WASHINGTON — On Sunday, Jazz musician John Daversa accepted three Grammys for his latest album: “American Dreamers, Voices of Hope, Music of Freedom.”
What many don’t know is, the big band that performed on the album was comprised of more than 50 “Dreamers” – young people brought to the United States illegally as children.
A "Dreamer" is a DACA recipient. DACA stands for: Deferred Action for Childhood Arrivals. It is a program that allows those brought to the U.S. illegally as kids, to stay, work and study here legally, as long as they meet certain requirements.
“I feel that it’s more of a collective effort in terms of like what we were able to do as a group … what I love about the album is it’s really reflective of the times,” said a very proud 21-year-old Haziel Andrade. “I think that it means that we have worked hard and we endured a lot to get to this point.”
Andrade is one of the album performers from the Washington D.C. area. Originally from Bolivia, Andrade said she was brought to the U.S. at the age of three. She grew up in both Washington D.C. and Arlington, Va.
Andrade is a "Dreamer," now studying IT at Virginia Commonwealth University. She is also a singer and a pianist. The 21-year-old told WUSA9 via FaceTime they all worked very hard on the album.
The man behind the project, John Daversa, a multi-award winning musician and the head of the University of Miami's Frost School of Music, Studio Music and Jazz Department. Daversa told the live audience at Sunday's event that he is the grandson of Italian immigrants and because of that, this was a very personal project.
He also used that moment to introduce everyone to one of the album artists in attendance - a "Dreamer" from Singapore who wanted to join the U.S. military but could not because of his legal status.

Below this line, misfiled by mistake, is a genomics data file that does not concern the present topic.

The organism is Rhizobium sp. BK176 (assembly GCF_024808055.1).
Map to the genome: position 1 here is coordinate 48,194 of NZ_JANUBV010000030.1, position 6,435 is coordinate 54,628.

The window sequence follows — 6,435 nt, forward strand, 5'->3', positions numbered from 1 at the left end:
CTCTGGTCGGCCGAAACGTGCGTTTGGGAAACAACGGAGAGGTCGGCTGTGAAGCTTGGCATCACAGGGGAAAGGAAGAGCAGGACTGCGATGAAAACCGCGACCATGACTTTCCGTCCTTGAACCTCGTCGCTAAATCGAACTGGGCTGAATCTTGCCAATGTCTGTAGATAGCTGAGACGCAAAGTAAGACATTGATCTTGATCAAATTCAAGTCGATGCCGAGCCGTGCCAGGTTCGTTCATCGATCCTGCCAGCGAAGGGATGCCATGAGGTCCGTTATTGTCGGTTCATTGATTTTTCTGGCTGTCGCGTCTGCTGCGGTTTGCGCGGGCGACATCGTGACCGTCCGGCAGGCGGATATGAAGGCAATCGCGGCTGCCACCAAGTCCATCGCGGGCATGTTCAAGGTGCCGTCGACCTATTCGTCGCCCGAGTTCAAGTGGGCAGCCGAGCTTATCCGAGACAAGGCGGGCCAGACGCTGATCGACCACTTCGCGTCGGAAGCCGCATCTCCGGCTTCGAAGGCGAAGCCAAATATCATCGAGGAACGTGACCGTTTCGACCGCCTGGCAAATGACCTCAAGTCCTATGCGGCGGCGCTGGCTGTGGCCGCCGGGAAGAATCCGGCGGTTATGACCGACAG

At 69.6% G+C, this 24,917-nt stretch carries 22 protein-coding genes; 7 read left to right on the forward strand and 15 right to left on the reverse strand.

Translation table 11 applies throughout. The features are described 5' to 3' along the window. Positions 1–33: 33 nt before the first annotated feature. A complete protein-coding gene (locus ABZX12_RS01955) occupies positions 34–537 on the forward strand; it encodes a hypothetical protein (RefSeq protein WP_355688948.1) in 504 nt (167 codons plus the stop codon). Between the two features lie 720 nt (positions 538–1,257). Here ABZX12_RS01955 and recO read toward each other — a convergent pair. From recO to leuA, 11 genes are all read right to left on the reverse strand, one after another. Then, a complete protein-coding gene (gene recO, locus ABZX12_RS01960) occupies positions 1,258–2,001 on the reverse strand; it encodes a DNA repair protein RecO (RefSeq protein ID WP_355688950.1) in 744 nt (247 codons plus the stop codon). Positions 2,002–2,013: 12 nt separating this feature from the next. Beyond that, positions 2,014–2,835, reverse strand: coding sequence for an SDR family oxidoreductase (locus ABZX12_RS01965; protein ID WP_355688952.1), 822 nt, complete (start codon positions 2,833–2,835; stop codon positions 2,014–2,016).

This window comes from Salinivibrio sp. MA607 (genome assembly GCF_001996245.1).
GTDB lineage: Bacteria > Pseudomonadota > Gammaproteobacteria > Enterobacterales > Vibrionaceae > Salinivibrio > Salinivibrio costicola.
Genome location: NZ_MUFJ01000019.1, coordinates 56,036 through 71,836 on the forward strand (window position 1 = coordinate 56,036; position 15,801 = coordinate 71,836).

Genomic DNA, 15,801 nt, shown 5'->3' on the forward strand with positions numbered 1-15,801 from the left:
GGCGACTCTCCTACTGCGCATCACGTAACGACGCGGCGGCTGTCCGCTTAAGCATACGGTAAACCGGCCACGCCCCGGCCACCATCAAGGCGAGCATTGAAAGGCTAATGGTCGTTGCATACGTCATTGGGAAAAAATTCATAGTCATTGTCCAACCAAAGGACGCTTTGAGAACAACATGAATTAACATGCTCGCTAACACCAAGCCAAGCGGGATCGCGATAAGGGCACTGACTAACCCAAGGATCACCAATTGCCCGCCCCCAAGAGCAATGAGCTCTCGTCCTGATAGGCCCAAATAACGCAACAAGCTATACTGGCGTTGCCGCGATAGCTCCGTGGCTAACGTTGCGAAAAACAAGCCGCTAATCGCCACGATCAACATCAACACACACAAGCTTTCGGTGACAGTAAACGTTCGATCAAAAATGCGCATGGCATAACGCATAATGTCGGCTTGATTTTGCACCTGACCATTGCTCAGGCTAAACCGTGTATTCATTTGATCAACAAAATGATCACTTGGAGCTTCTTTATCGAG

Daversa sought-out "Dreamers" for his album. His team reached out to immigrant activist groups across the country. They chose "Dreamers" from 17 states reaching from Idaho to Virginia. They are also from 17 different countries, Belize and Nigeria included.
“…They grew up here and were instilled with American culture and values," the album's website reads. "Yet, as recent news headlines can attest, Dreamers find themselves in the midst of a heated immigration debate in which they and their families face great uncertainty."
In 2017, Trump Administration officials announced an end to the Deferred Action for Childhood Arrivals program. As it stands, current participants are allowed to renew if they meet certain requirements. No new participants can apply.
Andrade says she was able to reapply for DACA and pays around $500 plus lawyer fees every two years for the status. The 21-year-old told WUSA 9, "it’s definitely a privilege.”
“I hope people understand that when people unite for a good cause, the only outcome of that is success…Even John Daversa, the way that he kind-of structured it was so that everyone was included and no one was kind-of left out anything – and it was such an inclusive environment and I think that that’s demonstrative of what, you know, this country should be … it’s not just about one person…it’s like a community that puts an effort,” said Andrade.
The 21-year-old tells WUSA 9 she’s studying music technology and wants to now make an album of her own.
Daversa accepted Grammys for: Improvised Jazz Solo, Large Jazz Ensemble Album and Arrangement (Instrumental or A Capella).